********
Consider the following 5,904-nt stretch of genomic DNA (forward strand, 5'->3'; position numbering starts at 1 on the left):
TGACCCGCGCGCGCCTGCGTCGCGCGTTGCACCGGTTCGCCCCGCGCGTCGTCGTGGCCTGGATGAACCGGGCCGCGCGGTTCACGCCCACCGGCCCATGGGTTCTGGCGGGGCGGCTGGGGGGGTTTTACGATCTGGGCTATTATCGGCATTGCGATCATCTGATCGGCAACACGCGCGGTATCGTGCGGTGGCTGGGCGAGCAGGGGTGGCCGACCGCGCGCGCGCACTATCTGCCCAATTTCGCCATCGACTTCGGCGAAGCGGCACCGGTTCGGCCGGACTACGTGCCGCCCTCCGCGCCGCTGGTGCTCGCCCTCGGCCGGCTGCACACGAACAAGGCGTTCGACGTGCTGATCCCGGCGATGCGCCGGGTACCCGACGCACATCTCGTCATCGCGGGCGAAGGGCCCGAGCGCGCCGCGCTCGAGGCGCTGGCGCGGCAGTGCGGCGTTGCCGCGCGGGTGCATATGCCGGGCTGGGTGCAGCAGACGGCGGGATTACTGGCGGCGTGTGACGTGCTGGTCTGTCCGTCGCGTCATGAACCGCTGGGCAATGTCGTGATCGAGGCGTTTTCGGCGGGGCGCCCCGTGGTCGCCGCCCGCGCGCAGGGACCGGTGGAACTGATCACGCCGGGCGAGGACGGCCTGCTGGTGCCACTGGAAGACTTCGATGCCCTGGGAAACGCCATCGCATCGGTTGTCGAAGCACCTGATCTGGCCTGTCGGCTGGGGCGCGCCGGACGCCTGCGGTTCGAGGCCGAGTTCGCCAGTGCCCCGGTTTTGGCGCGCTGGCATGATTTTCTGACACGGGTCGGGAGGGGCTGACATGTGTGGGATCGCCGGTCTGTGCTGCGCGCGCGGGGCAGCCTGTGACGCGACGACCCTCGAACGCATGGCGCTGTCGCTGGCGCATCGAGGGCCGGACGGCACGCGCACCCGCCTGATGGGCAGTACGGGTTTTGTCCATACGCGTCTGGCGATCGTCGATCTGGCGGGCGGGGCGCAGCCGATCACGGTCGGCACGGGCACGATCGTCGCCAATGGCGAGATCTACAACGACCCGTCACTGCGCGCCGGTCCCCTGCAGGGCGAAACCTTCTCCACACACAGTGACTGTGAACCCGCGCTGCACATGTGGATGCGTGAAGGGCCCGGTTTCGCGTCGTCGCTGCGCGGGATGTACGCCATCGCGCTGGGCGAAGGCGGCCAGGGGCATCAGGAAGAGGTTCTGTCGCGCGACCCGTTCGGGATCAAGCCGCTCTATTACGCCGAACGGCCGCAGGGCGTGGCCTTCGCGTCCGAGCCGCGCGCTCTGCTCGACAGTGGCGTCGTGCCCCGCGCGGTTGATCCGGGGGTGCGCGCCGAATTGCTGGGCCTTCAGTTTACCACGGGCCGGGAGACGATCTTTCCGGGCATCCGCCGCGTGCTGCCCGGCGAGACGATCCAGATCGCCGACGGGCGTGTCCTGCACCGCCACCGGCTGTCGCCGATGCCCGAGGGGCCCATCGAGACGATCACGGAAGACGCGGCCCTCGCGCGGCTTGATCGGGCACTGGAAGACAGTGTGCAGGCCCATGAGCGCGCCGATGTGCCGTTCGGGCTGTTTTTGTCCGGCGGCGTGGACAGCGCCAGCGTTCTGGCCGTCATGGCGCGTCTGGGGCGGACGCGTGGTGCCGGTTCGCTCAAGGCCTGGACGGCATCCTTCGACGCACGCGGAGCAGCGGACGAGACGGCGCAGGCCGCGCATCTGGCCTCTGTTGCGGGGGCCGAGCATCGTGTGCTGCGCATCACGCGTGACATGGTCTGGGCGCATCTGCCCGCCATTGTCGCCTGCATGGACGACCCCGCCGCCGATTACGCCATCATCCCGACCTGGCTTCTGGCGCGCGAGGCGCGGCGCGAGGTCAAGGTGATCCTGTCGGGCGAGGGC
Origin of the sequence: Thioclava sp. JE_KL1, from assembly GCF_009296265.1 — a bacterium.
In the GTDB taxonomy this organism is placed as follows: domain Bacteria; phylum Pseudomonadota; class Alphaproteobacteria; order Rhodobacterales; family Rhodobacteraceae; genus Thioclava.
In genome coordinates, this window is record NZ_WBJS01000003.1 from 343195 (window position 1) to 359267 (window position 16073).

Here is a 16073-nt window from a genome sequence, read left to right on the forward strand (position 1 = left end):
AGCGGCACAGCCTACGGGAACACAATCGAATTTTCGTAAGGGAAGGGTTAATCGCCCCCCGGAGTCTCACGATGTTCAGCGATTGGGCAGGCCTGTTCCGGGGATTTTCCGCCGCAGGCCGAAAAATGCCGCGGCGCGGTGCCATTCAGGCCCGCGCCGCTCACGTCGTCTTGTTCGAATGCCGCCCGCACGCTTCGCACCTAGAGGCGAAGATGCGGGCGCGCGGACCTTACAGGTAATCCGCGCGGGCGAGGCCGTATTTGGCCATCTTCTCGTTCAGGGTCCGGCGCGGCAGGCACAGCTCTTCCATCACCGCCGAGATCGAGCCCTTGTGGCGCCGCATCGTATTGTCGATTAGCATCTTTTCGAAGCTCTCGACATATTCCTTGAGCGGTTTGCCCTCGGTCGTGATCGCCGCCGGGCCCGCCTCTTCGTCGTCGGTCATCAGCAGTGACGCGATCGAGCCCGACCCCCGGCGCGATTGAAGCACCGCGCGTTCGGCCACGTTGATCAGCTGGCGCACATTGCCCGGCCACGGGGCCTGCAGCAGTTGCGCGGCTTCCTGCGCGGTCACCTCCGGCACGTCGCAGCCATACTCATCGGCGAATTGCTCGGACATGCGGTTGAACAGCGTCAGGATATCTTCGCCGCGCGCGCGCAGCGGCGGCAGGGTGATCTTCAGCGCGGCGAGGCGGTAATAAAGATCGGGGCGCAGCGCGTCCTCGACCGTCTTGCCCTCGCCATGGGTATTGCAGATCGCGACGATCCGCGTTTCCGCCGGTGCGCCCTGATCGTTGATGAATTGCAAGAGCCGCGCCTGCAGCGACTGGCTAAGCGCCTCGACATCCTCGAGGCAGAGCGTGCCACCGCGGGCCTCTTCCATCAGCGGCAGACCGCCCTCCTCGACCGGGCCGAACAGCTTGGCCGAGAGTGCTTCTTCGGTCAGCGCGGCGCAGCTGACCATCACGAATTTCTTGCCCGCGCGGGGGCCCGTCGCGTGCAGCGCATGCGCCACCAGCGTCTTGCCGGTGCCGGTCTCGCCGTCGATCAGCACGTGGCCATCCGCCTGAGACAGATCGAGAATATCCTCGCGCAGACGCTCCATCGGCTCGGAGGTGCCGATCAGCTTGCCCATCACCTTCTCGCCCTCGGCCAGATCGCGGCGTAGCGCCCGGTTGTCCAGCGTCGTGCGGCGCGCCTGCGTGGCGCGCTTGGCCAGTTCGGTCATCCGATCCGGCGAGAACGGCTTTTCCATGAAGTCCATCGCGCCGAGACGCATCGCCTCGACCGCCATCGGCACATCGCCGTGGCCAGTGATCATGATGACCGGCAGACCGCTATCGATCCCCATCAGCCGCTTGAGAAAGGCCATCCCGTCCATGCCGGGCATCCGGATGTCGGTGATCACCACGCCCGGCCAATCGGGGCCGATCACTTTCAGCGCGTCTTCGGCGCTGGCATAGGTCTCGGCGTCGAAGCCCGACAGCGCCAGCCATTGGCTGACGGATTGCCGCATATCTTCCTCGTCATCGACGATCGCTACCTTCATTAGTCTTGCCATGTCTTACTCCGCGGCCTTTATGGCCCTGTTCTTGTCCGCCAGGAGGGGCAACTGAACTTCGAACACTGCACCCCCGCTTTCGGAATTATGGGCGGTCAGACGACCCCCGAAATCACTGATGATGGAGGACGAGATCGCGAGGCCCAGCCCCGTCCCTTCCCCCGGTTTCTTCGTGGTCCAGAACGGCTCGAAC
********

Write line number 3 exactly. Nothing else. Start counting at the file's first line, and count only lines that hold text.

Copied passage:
Origin of the sequence: Thioclava sp. JE_KL1, from assembly GCF_009296265.1 — a bacterium.